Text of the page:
Batting in Australia can get a little bit tricky for batsmen who are more used to playing in sub-continent. The ball reaches a bit quicker at you and tends to hit the bat higher than expected. So what exactly are some of the things that need to ticked when batting in such conditions?
The point is simple. You cannot attempt a hook or a pull shot on every single short ball faced. Some of the balls will be there to hit, some won’t. Hence, it is important to be able to defend well off the back foot. It is equally important to have a sense of what line (of the ball) should be ducked under or swayed. There can be a few exceptions to this. Steve Smith’s batting in the Ashes was more about ducking under the short ball as he was standing front on, his base was very wide and his weight was always going across the stumps. That made it impossible for him to sway out of the way.
Purely in terms of weight distribution, your weight should be going forwards slightly (think of KP) so that the upper body can either get out of the way or get under the ball (in case of ducking). Also, when defending off the back foot, if the majority of weight is already on the back foot well before the ball arrives, you’re asking for trouble. It is impossible to get on your toes and defend in that case. If you push off your front foot onto the back foot right before the ball arrives, you can get on your toes and your hands will adjust to the bounce of the ball.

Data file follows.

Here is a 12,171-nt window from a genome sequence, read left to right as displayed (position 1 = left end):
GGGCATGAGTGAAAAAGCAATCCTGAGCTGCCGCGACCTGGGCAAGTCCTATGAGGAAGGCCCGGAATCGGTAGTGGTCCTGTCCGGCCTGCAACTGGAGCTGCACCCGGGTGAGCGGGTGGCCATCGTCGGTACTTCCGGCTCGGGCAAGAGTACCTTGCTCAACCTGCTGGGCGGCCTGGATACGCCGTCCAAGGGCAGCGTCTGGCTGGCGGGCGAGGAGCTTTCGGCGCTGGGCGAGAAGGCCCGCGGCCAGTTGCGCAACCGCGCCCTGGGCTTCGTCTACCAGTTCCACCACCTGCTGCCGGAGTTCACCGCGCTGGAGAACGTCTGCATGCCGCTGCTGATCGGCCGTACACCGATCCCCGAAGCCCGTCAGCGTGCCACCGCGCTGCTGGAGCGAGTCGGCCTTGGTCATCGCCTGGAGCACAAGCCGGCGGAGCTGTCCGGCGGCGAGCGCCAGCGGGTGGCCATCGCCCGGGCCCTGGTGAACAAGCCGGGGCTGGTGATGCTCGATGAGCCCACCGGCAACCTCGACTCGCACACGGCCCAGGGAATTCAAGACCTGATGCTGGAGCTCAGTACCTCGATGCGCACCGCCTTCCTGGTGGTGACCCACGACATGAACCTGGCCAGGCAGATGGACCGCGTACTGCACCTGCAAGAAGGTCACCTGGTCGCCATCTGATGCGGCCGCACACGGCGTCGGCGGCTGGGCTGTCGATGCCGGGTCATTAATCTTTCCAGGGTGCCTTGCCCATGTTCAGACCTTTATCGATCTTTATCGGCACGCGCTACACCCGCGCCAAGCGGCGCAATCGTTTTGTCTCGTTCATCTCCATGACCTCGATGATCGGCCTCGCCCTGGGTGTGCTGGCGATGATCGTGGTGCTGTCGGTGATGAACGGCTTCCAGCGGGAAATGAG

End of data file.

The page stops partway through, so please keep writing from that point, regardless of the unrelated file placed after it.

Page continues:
Batsmen can get carried away in Australia as they are waiting for the short ball every time. Now that puts them in a negative frame of mind. It messes with the positions they want to get into. I’ve mentioned earlier how putting all of your weight onto the back foot can get the batsmen into bad positions. Also, the fuller ball also becomes a nemesis as batters are often caught on the move while defending or attacking. They are sitting in the crease instead and often missing out on a lot of drives which puts them under a lot of pressure. Remember Azhar Ali’s double hundred at the MCG? Recall how many drives he hit straight back past the bowler.
“I don’t we’ll overdo it [bouncer]. We might have our different plans to different batters but, like always, I try and use one bouncer an over or once every couple of overs. It's going to be the full ball that gets the wickets,” said Pat Cummins ahead of first Pakistan Test. With the little bit of extra bounce in the Gabba surface in particular, batsmen have to be careful when playing a big booming cover drive. With the angled bat and the extra bounce, the percentage of getting caught behind the stumps rises drastically. Instead, wait for the ball to be a bit fuller and hit it right under your eyes.
Again, in order to ride that extra bit of bounce batsmen can experiment with standing a bit more upright at the crease. Batting is a very individual thing, so it is important to experiment in the nets and see what works and what doesn’t. Also, the other thing which can be experimented with is to have your hands slightly higher in your set-up. That can enable batters to hit the ball on top of the bounce and time the ball well.
High hands: Babar on the left (in 2016) and on the right (in 2019)
If you watch Babar Azam closely in the practice game against Australia A, he has tweaked these things which have enabled him to hit on top of the bounce. Again, one size doesn’t fit all but these are some of things which can be explored.